For many, many months now, Americans have been listening to ethical and unethical office seekers. Snake oil salesmen have been out in full force telling us what we need is change. What change meant wasn't always clear. However, with the sad state of the economy, we agreed we needed modification.
Yes, indeed, no one had to tell those losing their jobs, homes, pensions and the American dream that what was needed was metamorphosis. We sought a shift, a turn, a transformation in our government. Things went from bad to worse, and the depression in the Republican party came out of the closet to scare us to death.
In the election, we felt the need of a new deal, new blood, a shuffle of the cards. Perhaps we may have been a bit hasty in some choices when voting for undefined change. Maybe we didn't do our homework.
We got our share of modification here in Rockdale County. Diversity brought new leaders, most of whom we had never heard of before the election. One newly elected part-time commissioner felt the need to appoint a 19-member transition team in one of Georgia's smallest counties. Some of the religious, civic and business people chosen to be on this transition team do not even live in this community. As the reason to make these appointments, the new commissioner-elect claims he wishes to reach out to his constitutency, and his team will help him to accomplish his goal.
A second newly elected commissioner also has his own transition team. Instead of having the three commissioners we once had running Rockdale County, we now have dozens of new individuals telling us how our county should be administered.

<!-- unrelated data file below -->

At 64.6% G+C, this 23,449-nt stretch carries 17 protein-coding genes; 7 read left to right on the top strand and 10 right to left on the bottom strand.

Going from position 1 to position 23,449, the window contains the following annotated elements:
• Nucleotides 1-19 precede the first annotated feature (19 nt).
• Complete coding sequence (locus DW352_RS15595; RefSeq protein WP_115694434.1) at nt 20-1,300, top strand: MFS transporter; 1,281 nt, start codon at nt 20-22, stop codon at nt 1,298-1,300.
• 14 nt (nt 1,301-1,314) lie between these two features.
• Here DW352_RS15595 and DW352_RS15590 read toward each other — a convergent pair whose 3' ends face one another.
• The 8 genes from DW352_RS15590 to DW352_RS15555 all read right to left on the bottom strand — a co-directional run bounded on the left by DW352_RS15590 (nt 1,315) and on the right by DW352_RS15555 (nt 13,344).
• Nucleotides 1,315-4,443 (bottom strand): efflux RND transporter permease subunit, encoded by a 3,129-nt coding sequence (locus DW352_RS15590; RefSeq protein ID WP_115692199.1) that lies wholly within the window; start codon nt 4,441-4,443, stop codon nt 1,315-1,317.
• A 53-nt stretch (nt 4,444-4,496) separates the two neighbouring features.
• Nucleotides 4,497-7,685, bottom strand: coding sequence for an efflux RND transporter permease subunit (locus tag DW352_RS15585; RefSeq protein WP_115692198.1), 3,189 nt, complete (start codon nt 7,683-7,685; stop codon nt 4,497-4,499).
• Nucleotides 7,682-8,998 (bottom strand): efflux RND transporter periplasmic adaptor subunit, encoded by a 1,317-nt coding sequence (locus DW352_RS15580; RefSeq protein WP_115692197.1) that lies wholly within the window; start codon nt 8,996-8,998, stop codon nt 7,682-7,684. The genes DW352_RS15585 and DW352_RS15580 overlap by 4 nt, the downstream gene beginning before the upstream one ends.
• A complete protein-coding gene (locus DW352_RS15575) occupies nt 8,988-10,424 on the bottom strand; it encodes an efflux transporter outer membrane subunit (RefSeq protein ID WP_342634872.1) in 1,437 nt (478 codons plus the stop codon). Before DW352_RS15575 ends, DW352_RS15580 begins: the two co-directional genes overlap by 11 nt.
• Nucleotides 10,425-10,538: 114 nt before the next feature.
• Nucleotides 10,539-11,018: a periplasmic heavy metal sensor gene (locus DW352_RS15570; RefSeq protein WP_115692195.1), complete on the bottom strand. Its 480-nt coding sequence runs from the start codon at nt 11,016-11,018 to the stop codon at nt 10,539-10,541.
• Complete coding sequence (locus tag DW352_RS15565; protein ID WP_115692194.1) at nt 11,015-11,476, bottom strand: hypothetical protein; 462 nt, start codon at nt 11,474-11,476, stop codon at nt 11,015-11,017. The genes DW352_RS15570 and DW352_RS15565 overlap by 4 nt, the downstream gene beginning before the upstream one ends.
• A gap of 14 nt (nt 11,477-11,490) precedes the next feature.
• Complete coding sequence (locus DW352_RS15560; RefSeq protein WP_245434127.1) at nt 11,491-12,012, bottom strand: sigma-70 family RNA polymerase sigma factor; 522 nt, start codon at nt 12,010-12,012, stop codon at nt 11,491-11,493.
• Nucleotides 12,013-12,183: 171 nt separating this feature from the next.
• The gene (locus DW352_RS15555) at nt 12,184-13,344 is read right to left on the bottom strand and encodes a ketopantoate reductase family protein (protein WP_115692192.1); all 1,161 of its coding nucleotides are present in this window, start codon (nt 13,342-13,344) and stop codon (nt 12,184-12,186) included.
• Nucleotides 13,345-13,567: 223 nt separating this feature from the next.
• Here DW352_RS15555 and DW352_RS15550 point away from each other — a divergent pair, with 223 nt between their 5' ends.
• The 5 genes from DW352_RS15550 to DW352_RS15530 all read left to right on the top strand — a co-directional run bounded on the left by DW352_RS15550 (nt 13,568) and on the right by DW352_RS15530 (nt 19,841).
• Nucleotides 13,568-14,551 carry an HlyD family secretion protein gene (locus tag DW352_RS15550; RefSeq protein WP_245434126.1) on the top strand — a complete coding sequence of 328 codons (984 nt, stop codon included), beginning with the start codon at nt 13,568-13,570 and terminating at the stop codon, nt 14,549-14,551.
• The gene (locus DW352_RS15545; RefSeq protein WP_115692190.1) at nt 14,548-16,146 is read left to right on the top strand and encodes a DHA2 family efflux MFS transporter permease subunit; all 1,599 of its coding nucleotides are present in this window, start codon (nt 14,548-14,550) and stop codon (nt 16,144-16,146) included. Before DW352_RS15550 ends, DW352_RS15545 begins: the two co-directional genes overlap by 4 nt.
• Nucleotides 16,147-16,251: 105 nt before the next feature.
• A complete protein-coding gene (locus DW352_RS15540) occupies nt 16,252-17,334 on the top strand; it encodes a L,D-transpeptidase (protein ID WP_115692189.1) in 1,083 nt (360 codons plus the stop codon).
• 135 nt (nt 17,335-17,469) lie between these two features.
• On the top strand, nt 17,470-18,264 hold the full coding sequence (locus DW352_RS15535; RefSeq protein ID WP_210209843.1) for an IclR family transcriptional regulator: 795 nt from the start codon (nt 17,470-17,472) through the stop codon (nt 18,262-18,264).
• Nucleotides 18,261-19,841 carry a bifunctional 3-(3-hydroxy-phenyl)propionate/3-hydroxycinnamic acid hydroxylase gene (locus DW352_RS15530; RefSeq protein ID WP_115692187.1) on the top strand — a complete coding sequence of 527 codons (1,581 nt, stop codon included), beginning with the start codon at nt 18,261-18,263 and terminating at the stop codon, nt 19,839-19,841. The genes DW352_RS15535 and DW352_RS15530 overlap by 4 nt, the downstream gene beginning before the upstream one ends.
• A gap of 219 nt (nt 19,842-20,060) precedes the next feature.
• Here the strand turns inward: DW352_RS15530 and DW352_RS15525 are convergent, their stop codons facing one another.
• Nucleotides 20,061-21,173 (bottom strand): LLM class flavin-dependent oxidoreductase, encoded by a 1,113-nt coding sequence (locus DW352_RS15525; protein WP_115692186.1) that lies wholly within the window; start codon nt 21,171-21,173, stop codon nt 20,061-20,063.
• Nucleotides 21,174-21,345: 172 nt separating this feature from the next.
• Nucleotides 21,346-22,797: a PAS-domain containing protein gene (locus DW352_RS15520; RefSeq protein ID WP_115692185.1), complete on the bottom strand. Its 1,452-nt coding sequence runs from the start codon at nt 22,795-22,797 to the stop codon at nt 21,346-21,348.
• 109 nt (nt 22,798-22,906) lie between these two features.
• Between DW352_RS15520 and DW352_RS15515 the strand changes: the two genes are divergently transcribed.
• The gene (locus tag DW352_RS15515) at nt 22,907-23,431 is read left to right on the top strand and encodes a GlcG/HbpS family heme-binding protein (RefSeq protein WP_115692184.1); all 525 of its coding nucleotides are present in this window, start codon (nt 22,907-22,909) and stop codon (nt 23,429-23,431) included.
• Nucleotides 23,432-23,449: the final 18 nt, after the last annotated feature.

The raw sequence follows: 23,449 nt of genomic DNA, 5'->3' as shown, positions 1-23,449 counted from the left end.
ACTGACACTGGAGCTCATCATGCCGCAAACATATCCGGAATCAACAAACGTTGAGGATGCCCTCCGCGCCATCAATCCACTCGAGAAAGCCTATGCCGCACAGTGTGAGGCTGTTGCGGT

Voters can only hope that in bringing change they have elected practical politicians and not straw men dependent upon unelected transition teams to set policy for our county government. All new officials have been given the benefit of doubt.
And, voters must also trust that career professionals will not be replaced by party loyalists or political hacks. Since many of the new advisors live elsewhere, they may have little or no understanding of this community, its history, or people. Even one of the new commissioners-elect says he knows little of the budget process or issues facing the county. He seems anxious to learn.
So, we begin together at square one. Change we wanted and change we got. Let us hope we are not like the dog that chased the car and then didn't know what to do with it after he caught it!
We expect our newly elected leaders to govern wisely without prejudice. Honorable, responsible officials are always welcomed in any community. We now welcome our new team.
We will not reach lofty goals without sacrifice and unity. There will be no quick fixes, even with a host of advisors. This is a defining moment in our history, and defeatism must be dropped from our vocabulary.
Jack Simpson is a former educator, veteran, author, and a law enforcement officer. His column appears each Friday.